Thief: Deadly Shadows Tweak Guide

Author: Koroush Ghazi

Last Modified: June 2007


The original Thief: The Dark Project was released in 1998 and broke the mold when it came to first person shooters. Here was a game which encouraged stealth above all else: the avoidance of detection was a primary objective. Well, that and stealing everything that wasn't nailed down of course. Thief created a new genre known as the 'First Person Sneaker', and really only the Thief series has ever occupied this genre successfully. A combination of tight storyline, an intriguing and likeable main character, incredible atmosphere and meticulous attention to detail made Thief stand out from the crowd. The second Thief game, Thief II: The Metal Age was released in 2000 and continued the tradition, but flash forward to 2004 and it's been a long while in between drinks for the eager Thief community.

When the third Thief game was announced, there was a great deal of trepidation amongst loyal Thief fans. Would this be another poor quality console-to-PC port? Would there be too much change to the winning Thief formula just to appease the masses? Would Garrett turn straight and start building homeless shelters? Well I am extremely happy to say that the answer to all these questions is a resounding "No!". Thief: Deadly Shadows is a superb game and worthy of the mantle of 'Thief III'. It continues the tradition of atmospheric, stealthy, plot-driven gameplay which is highly immersive and extremely familiar to Thief fans. Some features of the game are clearly console-derived (like loading zones), however in some ways this is compensated by new features such as the cinematic 3rd person view, and Garrett's newfound ability to see his own body parts and shadow.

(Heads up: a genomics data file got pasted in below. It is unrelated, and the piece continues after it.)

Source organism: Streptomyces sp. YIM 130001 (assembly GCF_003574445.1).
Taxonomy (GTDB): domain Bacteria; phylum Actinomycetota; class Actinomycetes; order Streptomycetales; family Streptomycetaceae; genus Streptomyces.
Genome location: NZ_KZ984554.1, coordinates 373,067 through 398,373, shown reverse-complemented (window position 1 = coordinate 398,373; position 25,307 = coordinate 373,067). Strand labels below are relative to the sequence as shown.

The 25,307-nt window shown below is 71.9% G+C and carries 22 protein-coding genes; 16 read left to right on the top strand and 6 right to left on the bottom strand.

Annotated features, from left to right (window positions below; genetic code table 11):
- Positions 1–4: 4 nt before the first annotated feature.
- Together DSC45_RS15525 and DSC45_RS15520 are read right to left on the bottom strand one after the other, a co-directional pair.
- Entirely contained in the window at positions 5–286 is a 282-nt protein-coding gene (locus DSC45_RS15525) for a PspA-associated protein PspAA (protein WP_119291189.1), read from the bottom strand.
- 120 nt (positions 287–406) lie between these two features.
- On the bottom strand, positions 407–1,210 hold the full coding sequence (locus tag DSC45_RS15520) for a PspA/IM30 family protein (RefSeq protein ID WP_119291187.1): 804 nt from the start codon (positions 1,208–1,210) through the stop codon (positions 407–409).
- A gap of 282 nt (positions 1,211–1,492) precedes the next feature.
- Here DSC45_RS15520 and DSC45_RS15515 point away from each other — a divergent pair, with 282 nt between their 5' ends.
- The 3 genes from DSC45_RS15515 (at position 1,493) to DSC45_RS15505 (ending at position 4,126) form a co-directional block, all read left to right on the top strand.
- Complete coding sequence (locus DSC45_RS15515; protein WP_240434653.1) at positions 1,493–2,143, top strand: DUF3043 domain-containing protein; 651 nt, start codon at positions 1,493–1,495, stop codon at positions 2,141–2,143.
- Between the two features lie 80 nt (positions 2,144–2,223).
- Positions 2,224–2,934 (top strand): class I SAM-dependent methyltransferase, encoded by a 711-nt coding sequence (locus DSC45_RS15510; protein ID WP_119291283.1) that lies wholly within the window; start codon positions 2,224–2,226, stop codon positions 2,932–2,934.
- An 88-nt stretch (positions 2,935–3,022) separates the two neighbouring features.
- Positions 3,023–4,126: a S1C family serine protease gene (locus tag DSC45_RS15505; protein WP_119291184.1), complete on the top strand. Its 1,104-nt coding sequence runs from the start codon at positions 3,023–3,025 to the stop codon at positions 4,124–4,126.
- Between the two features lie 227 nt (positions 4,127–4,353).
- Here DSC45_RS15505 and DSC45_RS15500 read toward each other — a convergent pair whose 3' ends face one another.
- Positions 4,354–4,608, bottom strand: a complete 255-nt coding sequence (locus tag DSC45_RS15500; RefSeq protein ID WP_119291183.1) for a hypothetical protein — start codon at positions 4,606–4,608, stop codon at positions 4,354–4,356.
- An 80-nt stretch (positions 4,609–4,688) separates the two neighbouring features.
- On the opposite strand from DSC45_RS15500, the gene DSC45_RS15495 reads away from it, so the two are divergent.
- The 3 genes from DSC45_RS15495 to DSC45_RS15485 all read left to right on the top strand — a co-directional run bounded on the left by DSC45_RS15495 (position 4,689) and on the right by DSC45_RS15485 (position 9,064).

The Thief: Deadly Shadows game engine is also a pleasant surprise. A heavily modified version of the Unreal Engine, it uses incredible dynamic lighting, pixel and vertex shading effects and ragdoll physics to raise the bar on previous Thief games, and matches many recent first person shooter. Not that Thief was ever about cutting-edge graphics, but the atmospheric visuals of this game greatly assist in immersion, along with the state-of-the-art EAX audio and some of the best voice acting and dialogue you will find in any modern game. If you've never tried the Thief series, Thief: Deadly Shadows is a great way to get hooked.

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However, just like any other modern game Thief: Deadly Shadows comes with its fair share of issues. The Unreal Engine, modified or not, needs some decent hardware to pump out the eye candy, and just as important is the need for a great deal of fine tuning to get the most out of it. Funnily enough, that's exactly what this guide does show you how to tune your system and the game's settings to get the smoothest performance possible. To round out the detailed descriptions of settings and tweaks, there are also links to important troubleshooting and community information resources. All in all, the guide is a steal.

Note: This guide refers to the latest version of Thief: Deadly Shadows (Version 1.1). Make sure to check back regularly for updates.